Posts Tagged ‘Nursing Homes’

Understand Dementia & Associated Behaviors

Lori La Bey talks with Karen Severson a Geriatric Psychiatrist with over 20 years experience working in hospitals and nursing homes. Karen will share what she has learned from working in those settings and how to improve the end of life care for those dealing with all forms of neuro-cognitive illnesses. Karen will also talk to us about her book, “Look I Shrunk Grandma – A Psychiatrist guide to Nursing Homes, Dementia and End of Life,” to do just that.

Click below to listen tot he radio show

Contact Karen Severson at:

Phone at:  Clarity Health Solutions 561-781-3333

Email:  karenseversonmd@comcast.net

Fight Alzheimer’s Together

Diana Pierce of “What’s Next with Diana Pierce” talks with Lori La Bey , CEO of Alzheimer’s Speaks helping us reframe our expectations to replace fear with HOPE!

Diana Pierce and Lori La Bey

The Digital Dementia Summit is online and FREE from May 20-26, 2019

Click Above to Register!

Push Dementia Forward – Participate!

Schedule Your Next Event with Lori La Bey https://www.alzheimersspeaks.com/contact-us

Upcoming Public Events with Lori La Bey

Friday, May 3rd – 10:30am – 12:30pm

Educational Program

“As the Cookie Crumbles”

Gable Pines at Vadnais Heights      651-829-3171

1260 East Co. Rd. E, Vadnais Heights, MN 55110

Friday, May 10th – 10:30am – 12:30pm

Film Screening & Talk Back

“A Timeless Love”

Gable Pines at Vadnais Heights      651-829-3171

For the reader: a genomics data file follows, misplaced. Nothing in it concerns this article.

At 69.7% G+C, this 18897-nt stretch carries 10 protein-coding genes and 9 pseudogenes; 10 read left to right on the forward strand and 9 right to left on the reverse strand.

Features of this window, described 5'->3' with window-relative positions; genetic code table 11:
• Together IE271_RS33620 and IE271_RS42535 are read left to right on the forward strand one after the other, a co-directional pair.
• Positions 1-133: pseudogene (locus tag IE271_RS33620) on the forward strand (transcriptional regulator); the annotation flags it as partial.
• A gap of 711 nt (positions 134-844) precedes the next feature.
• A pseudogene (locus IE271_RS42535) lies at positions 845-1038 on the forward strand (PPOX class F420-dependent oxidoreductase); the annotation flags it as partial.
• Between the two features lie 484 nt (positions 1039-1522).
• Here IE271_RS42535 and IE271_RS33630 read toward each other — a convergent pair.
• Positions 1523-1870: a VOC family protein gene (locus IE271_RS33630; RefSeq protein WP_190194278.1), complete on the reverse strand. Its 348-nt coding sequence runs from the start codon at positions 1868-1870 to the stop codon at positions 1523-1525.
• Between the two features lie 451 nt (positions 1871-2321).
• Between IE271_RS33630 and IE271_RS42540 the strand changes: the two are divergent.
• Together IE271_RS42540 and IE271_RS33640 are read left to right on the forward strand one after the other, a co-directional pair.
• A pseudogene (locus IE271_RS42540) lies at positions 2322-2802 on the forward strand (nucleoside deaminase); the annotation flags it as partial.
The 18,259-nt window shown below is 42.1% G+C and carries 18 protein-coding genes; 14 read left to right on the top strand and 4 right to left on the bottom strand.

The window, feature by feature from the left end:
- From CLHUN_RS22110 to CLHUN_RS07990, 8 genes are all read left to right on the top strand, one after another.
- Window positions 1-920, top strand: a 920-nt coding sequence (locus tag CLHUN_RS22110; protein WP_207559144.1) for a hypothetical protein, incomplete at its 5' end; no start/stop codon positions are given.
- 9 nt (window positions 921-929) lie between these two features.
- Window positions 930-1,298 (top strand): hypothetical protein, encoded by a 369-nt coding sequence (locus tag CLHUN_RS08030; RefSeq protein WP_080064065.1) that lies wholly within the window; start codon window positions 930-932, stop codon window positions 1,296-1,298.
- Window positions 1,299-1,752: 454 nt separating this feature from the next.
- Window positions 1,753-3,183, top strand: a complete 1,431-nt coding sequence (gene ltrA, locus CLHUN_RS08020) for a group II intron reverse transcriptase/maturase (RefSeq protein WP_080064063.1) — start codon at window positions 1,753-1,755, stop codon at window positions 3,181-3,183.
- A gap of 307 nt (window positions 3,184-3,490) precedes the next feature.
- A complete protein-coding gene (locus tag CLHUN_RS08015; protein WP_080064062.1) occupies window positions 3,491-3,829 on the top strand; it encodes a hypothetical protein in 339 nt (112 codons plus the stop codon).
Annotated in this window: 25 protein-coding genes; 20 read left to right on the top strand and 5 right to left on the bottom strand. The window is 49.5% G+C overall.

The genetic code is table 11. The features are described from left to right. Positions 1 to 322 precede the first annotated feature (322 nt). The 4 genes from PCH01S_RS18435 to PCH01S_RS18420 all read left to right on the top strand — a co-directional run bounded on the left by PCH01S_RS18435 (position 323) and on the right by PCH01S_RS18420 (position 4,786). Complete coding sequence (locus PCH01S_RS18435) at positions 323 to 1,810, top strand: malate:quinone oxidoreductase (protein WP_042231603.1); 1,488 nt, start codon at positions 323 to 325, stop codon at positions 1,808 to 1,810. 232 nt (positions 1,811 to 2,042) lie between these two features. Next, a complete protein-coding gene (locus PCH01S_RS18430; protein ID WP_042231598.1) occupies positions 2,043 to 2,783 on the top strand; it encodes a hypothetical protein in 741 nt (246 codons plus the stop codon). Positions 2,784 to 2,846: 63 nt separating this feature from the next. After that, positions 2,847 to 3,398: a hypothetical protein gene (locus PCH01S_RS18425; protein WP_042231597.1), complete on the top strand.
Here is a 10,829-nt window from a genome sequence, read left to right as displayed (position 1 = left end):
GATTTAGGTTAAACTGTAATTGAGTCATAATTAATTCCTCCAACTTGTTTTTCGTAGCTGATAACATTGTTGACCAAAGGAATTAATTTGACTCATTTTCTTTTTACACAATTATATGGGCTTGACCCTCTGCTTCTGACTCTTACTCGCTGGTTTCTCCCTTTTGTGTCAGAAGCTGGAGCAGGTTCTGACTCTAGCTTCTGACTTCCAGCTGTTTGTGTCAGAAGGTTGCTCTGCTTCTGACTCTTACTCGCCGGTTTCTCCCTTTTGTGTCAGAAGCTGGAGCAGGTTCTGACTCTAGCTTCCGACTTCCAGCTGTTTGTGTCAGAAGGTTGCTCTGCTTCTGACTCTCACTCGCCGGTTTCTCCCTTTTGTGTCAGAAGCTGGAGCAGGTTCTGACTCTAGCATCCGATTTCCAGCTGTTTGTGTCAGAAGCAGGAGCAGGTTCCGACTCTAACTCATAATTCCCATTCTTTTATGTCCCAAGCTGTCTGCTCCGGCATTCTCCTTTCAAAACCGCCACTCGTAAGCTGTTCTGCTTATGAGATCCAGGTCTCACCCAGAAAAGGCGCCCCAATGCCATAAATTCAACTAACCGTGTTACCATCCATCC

1260 East Co. Rd. E, Vadnais Heights, MN 55110

Friday, May 17th  – 10:30am – 12:30pm

Educational Program 

“Shifting from Crisis to Comfort”

Gable Pines at Vadnais Heights      651-829-3171

1260 East Co. Rd. E, Vadnais Heights, MN 55110

See what LeadingAge has to say about Lori La Bey

 “Feedback from the conference planning committee and our leadership team was extremely positive. Many attendees commented that she was one of the best speakers they had heard.” 

Pat Sylvia, Director of Education & Member Development LeadingAge WA

For More Testimonial

Video Interviews with Those Living with Dementia

Click Below Download Tips

Find A Memory Café In Your Area

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Quality Aging Survey – Take it Now!

Take The Survey Now and Help Define

What “Quality” Means to You and Your Family!

Open To All In The U.S.

University of Minnesota PhD candidate Heather Davila describes a survey to get input from people age 55+ family members, and professionals who work in the field of aging services about which aspects of “quality” in aging services matter most.

To take the survey go here: www.tinyurl.com/Qagesurvey

Contact: Heather Davila,

Email:  wood0132@umn.edu


Join the Dementia Friendly Cruise –

Before We Set Sail!

We are honored by your response to our offering of the Dementia Friendly Symposium and Cruise and we are encouraging people to book their cabins before we are sold out!

For more details on the symposium and cruise go to https://alzheimersspeaks.com/cruise-with-us

Click here for the Symposium Program

Kathy Shoaf the travel agent handling the symposium and cruise can be reached at: 219-608-2002 or email her at Kathy.Shoaf@CruisePlanners.com


Click Below to Download the Tips


Using Lavender to Treat Dementia

Find a Memory Cafe & Get Resources

Read More to Get Resources

Push Research Forward- Join the A-List

An Important message from our friend Meryl Comer:

Only twice in my twenty plus years as an Alzheimer’s caregiver has a doctor ever asked whether I was doing okay. Yet my husband would have never made the clinic appointment on time if I had not gotten up extra early to bathe, dress, feed, manage his resistance and drive him there. Now here’s a chance to be heard!